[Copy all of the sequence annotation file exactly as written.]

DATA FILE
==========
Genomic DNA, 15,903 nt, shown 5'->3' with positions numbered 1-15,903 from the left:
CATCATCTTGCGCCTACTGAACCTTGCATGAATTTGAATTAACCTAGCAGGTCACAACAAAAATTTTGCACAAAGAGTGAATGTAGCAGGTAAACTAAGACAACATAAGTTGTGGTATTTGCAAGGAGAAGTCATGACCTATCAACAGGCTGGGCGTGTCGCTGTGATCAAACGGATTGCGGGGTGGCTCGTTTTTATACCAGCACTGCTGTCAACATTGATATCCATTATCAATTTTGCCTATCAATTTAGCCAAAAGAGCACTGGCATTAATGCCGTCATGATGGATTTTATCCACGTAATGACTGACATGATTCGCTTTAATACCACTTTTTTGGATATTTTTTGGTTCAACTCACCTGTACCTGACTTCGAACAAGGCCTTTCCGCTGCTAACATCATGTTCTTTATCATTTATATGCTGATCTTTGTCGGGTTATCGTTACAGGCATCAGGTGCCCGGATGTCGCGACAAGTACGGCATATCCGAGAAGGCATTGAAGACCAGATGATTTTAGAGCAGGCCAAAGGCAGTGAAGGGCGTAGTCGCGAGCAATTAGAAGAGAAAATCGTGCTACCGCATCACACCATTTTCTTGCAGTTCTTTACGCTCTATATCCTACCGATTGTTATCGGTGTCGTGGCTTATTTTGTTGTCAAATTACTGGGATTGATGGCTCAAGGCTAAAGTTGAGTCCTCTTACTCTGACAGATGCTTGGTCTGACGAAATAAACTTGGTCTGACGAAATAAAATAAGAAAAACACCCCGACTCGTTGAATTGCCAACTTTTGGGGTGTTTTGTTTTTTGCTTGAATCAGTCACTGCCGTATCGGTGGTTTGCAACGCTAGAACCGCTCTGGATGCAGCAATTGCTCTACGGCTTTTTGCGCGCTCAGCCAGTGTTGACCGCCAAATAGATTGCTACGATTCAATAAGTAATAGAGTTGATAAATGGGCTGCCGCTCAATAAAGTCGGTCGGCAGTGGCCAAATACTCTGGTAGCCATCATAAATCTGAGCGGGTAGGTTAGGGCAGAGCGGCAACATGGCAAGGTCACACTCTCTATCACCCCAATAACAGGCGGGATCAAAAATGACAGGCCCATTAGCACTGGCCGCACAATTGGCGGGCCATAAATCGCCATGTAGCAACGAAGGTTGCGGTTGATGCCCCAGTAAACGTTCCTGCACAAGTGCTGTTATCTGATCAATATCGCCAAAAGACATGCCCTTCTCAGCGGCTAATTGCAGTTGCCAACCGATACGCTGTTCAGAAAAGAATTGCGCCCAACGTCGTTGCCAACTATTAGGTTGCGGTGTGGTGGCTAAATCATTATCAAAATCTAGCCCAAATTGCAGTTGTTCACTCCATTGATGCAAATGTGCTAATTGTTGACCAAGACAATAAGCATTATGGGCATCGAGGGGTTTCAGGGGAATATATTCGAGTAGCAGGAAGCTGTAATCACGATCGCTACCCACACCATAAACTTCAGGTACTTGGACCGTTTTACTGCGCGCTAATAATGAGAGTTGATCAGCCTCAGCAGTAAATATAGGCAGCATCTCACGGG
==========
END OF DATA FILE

Genomic DNA, 15,903 nt, shown 5'->3' with positions numbered 1-15,903 from the left:
CATCATCTTGCGCCTACTGAACCTTGCATGAATTTGAATTAACCTAGCAGGTCACAACAAAAATTTTGCACAAAGAGTGAATGTAGCAGGTAAACTAAGACAACATAAGTTGTGGTATTTGCAAGGAGAAGTCATGACCTATCAACAGGCTGGGCGTGTCGCTGTGATCAAACGGATTGCGGGGTGGCTCGTTTTTATACCAGCACTGCTGTCAACATTGATATCCATTATCAATTTTGCCTATCAATTTAGCCAAAAGAGCACTGGCATTAATGCCGTCATGATGGATTTTATCCACGTAATGACTGACATGATTCGCTTTAATACCACTTTTTTGGATATTTTTTGGTTCAACTCACCTGTACCTGACTTCGAACAAGGCCTTTCCGCTGCTAACATCATGTTCTTTATCATTTATATGCTGATCTTTGTCGGGTTATCGTTACAGGCATCAGGTGCCCGGATGTCGCGACAAGTACGGCATATCCGAGAAGGCATTGAAGACCAGATGATTTTAGAGCAGGCCAAAGGCAGTGAAGGGCGTAGTCGCGAGCAATTAGAAGAGAAAATCGTGCTACCGCATCACACCATTTTCTTGCAGTTCTTTACGCTCTATATCCTACCGATTGTTATCGGTGTCGTGGCTTATTTTGTTGTCAAATTACTGGGATTGATGGCTCAAGGCTAAAGTTGAGTCCTCTTACTCTGACAGATGCTTGGTCTGACGAAATAAACTTGGTCTGACGAAATAAAATAAGAAAAACACCCCGACTCGTTGAATTGCCAACTTTTGGGGTGTTTTGTTTTTTGCTTGAATCAGTCACTGCCGTATCGGTGGTTTGCAACGCTAGAACCGCTCTGGATGCAGCAATTGCTCTACGGCTTTTTGCGCGCTCAGCCAGTGTTGACCGCCAAATAGATTGCTACGATTCAATAAGTAATAGAGTTGATAAATGGGCTGCCGCTCAATAAAGTCGGTCGGCAGTGGCCAAATACTCTGGTAGCCATCATAAATCTGAGCGGGTAGGTTAGGGCAGAGCGGCAACATGGCAAGGTCACACTCTCTATCACCCCAATAACAGGCGGGATCAAAAATGACAGGCCCATTAGCACTGGCCGCACAATTGGCGGGCCATAAATCGCCATGTAGCAACGAAGGTTGCGGTTGATGCCCCAGTAAACGTTCCTGCACAAGTGCTGTTATCTGATCAATATCGCCAAAAGACATGCCCTTCTCAGCGGCTAATTGCAGTTGCCAACCGATACGCTGTTCAGAAAAGAATTGCGCCCAACGTCGTTGCCAACTATTAGGTTGCGGTGTGGTGGCTAAATCATTATCAAAATCTAGCCCAAATTGCAGTTGTTCACTCCATTGATGCAAATGTGCTAATTGTTGACCAAGACAATAAGCATTATGGGCATCGAGGGGTTTCAGGGGAATATATTCGAGTAGCAGGAAGCTGTAATCACGATCGCTACCCACACCATAAACTTCAGGTACTTGGACCGTTTTACTGCGCGCTAATAATGAGAGTTGATCAGCCTCAGCAGTAAATATAGGCAGCATCTCACGGG